When you are on a trip, there are three phases that you go through. More mental than physical, these phases are what it makes riding so special.
So Phase 1 is when you have just started the trip and you are dreaming of all the good things that you would go through during the course of the ride. You already start dreaming of time when your thoughts are racing ahead of your bike that fast that your mind becomes numb, the road blurs and the roar of the bike is no longer there. The bike becomes a part of your body and its sound, your heartbeat. You can feel it. You can feel it coming. You are anticipating for the happy times.
Phase 2 is the actual state of bliss. The state that you dream of when you just set out to ride. This phase lasts just about few minutes before you are interrupted but these minutes are something that make the entire ordeal worth it. Some might want to compare this pleasure with orgasm. This is the time when your thoughts actually start to flow. This is that mental state that all the sages try to achieve. The state when they say they have attained nirvana. When everything else ceases to matter. Everything is put on hold. You ignore everything. All things big and all things small. You live in the now. You become part of it. You are now. You don’t make any grandiose plans. Things become clear. Clouds start parting.
And then the Phase 3. It’s like coming back from heaven. Or from hell for that matter. This is the time when you start thinking what to do next. About the next destination and the next journey. This is when you start reflecting on things. And most of your introspection happens. This is where you think about things that you are running away from and things that you are running towards. This is where you decide you want to change jobs, marry her, create a company, get rich, quit, restart, change world. This is where you actually plan it. First. Thoughts just pop up. You never thought you would think about those things. You never imagined you could think about those things. They suddenly appear out of nowhere.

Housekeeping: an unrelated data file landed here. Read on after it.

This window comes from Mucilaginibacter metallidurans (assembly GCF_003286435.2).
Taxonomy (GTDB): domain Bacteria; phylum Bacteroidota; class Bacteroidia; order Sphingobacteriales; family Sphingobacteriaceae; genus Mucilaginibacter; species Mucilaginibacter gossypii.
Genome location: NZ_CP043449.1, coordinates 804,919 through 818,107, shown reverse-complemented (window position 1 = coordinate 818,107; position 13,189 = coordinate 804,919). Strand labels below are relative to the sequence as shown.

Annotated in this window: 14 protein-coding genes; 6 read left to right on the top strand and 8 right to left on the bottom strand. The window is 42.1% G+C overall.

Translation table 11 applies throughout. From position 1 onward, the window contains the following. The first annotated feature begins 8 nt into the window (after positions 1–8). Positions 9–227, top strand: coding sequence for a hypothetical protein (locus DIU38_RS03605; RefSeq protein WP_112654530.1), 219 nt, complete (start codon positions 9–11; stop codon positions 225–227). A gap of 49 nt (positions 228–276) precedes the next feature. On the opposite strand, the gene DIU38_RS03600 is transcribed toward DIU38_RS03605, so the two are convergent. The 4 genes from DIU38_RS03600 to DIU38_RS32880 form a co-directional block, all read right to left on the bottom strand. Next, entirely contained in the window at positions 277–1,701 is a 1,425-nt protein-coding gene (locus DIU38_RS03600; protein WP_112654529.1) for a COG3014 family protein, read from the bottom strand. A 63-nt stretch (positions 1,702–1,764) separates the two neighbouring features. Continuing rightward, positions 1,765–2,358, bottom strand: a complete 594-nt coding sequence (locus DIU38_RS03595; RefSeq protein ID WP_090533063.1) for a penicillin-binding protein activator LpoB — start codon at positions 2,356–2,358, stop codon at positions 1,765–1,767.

That’s a different story that most of them are gone by the time the dust settles down. Some people do get lucky. They remember what they have been thinking about. What they need to do once they are back.
About me, I am about 2 rides old. Both of them less than 100 Kms. And I cant even imagine the joy and pain of an overnight ride. What would motivate someone to ride an entire day, sleep with a stiff back and get up next morning to go through the ordeal all over again. And with no one around to boast about this ride. No certificates to show. No titles to chase or defend. The entire idea looks anti-civilization to me. Weren't we suppose to settle down? Weren’t we supposed to be a part of a never-ending rat race? Weren't we supposed to slog and slog till one day when we realize we are 80 and we did everything but know ourselves better? And come to think of it, why exactly would one want to know himself better?
Most riders, including myself don’t think all this when they plan a ride. They just do it. They just want to get away. They want to run. They want to see places. They want to explore. Each trip brings with itself its own set of discoveries. And each trip creates its own set of memories.
Like this Rabbi Shergill song … “jaddon na kujh agge disse tahiyon bandaa vekhe picche”. Literally translated, “When you can’t see ahead, that is when you think about your past”.
I read somewhere that us humans work towards only one thing – that we would be missed when we are not around. I think everyone is trying to be immortal. We are trying not to die. We are trying to stay here forever. The rides are probably a step closer to that ever-elusive immortality. Some get it, when they are riding. And some unlucky ones don’t. The lucky ones get their bragging rights. And unlucky ones, get to ride another ride. Not much to chose between the two if you ask me.
We live our lives trying to be someone we are not. We look at all the wonderful things around us and suddenly we think we are supermen. We can do everything that everyone else is doing. And excel at it. And compete with people who have spent their lives working towards getting just a slight edge over you. We are not born with biking in our DNA. We grow up and along the way see someone or experience something that tilts our needles towards biking. I think, like all the trips, this post needs to be left hanging in air. In anticipation.
I don't know. Yet.